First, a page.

I received a rather unsettling email from a fellow blogger yesterday. In it, she updated me on her daughter, who fell off a cliff in Indonesia and broke her back.
“In that discussion a few weeks ago about youngsters feeling a need to prove themselves in an adventure situation, I told you about my daughter who had fallen off a cliff in Indonesia. She ended up getting to the Spine Hospital in Perth and she had a broken back. Sounds awful but she is very lucky right now, 4 cracks with no nerve involvement. And she should heal OK if she takes it easy for a few months. No carrying her backpack, no hiking. Just wanted to bring you up to speed on her injuries.
I get concerned with some of the posts that are all “rah rah” about bungee jumping and other adventure activities. There are so many damn idiots out there who have a bucket list and don’t engage their brains in the decisions.”
She’s right. You need to “engage your brain” while pursuing adventure. Think about the consequences. Is it really worth it?
Maybe to you, but what about the people who love you? Nobody wants to fall off a cliff and break their back. Nobody wants to die surfing a monster wave. Nobody wants to drown under a log in a whitewater river.
People do, though. And their families are the ones left picking up the pieces.
So step back for a moment. Evaluate the situation. If the chances of you dying or getting severely injured are significantly high, reconsider. You don’t have to be a hero. Live to have another adventure.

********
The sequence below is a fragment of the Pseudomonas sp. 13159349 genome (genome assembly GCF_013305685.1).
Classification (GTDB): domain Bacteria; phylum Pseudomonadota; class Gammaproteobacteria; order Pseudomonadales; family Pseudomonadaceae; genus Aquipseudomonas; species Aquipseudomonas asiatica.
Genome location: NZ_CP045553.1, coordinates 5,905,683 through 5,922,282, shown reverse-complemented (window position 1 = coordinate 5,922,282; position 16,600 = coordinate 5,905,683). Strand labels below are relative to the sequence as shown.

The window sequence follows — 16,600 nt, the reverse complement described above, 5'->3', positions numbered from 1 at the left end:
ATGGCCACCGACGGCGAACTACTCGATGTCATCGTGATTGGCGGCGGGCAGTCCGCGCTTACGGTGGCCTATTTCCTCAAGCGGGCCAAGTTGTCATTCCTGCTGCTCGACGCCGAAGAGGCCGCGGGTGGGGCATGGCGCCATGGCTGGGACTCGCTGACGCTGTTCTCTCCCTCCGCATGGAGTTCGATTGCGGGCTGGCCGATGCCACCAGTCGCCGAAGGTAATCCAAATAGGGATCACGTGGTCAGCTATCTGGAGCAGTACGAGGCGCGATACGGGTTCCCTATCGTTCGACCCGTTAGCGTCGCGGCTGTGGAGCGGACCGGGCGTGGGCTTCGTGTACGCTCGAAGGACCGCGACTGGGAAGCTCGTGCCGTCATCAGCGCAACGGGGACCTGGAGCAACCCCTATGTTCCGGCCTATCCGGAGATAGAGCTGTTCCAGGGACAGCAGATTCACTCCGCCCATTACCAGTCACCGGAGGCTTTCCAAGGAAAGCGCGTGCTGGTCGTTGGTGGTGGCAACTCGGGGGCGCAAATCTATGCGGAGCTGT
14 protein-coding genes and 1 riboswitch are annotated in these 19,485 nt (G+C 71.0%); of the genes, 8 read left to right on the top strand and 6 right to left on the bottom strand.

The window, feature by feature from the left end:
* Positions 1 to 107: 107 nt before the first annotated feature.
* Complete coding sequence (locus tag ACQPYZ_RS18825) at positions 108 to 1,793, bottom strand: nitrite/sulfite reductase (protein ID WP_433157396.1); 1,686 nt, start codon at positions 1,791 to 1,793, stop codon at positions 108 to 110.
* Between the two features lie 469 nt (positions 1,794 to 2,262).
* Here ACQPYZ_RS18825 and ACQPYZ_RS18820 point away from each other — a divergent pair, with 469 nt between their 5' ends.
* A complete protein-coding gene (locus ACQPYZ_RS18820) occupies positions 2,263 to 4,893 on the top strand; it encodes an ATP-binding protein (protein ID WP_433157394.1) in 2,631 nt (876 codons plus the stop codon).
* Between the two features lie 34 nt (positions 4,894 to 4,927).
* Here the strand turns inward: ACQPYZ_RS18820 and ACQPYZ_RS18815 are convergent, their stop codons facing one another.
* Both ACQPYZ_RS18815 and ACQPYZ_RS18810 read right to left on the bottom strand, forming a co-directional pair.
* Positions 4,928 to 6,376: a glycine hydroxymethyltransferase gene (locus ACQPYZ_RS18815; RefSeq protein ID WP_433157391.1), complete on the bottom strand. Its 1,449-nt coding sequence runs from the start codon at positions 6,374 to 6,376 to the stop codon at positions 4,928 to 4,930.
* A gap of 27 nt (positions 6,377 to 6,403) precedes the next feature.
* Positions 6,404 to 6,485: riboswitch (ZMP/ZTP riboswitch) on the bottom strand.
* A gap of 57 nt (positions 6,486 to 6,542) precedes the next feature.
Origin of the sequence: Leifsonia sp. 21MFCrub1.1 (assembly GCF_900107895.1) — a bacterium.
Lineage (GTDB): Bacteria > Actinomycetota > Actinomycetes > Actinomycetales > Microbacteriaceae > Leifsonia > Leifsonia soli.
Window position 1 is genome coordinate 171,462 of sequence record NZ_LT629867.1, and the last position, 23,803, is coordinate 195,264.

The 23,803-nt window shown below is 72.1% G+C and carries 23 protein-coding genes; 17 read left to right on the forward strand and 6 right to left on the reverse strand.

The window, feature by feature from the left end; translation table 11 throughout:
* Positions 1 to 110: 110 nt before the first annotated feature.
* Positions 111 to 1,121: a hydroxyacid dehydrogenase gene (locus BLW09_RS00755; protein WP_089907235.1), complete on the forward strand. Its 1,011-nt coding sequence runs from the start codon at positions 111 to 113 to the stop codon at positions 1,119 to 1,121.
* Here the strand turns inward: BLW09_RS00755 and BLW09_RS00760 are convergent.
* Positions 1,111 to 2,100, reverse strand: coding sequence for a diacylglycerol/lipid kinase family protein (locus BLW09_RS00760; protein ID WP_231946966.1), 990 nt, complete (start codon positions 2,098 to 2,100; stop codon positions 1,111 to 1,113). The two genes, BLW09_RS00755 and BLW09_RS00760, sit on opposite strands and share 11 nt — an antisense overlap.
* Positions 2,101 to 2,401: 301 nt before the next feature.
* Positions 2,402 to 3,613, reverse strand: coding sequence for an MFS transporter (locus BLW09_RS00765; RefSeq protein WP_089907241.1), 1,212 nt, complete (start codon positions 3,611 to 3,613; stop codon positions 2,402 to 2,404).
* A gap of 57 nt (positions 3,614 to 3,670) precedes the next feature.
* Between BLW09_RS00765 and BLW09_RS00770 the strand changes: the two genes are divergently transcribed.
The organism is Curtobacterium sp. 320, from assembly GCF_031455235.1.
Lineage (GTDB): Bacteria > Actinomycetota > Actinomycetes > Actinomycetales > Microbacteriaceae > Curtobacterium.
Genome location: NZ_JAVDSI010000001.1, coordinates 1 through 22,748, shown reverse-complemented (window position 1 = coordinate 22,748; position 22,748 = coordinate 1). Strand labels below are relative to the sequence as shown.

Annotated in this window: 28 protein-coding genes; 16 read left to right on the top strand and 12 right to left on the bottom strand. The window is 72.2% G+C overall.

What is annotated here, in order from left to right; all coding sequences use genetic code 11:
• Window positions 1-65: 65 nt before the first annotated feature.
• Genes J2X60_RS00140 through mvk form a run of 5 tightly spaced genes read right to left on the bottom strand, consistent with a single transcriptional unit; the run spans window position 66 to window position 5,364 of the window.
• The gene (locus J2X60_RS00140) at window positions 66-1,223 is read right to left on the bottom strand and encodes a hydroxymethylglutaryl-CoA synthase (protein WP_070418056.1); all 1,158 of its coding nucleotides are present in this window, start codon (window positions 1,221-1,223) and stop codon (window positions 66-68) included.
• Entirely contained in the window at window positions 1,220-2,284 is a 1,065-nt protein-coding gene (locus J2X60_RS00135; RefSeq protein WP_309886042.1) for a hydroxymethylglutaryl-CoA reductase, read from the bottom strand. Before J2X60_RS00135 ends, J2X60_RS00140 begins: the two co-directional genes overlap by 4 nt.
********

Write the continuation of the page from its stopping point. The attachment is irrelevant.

I ask you: How much is too much?
When it comes to doing
dumb adventurous stuff in the great outdoors, sometimes Mother Nature kicks your ass and nearly kills you.
Fortunately for me, I’ve only been in a few bad situations. The “best” example I can think of was when two of my buddies and I decided to canoe a raging, flooded river.
At one point, the canoe tipped, and the three of us were scattered in the river trying to collect gear. One buddy and I were able to grab the canoe, but flipping the thing in a swift current was impossible.
Eventually we were carried over a flooded island, where somehow the two of us got wedged underneath the canoe which was jammed between two trees.
I remember the water filling up what little space we had to breathe, and then looking over at my terrified friend and thinking “this might be the end.”
I have no idea how we both got out from underneath the canoe, because my foot was caught in something and we were pinned downed pretty good. But we did.
We were left standing waist deep in floodwater in complete shock when we realized we had no idea where our other buddy was. We also thought we lost the canoe. We were stranded. I’ve never felt so hopeless.
After a while we heard a small engine struggling up the current, and we knew we had to flag the boat down. Turns out the guy actually saw us getting in trouble from across the river and came to help. He also said our buddy was about a mile downstream. With the canoe.
I’ve had a few close calls since then, but nothing nearly as intense as that day.
Now it’s your turn. Tell me about a time outdoors where you thought “this might be the end.”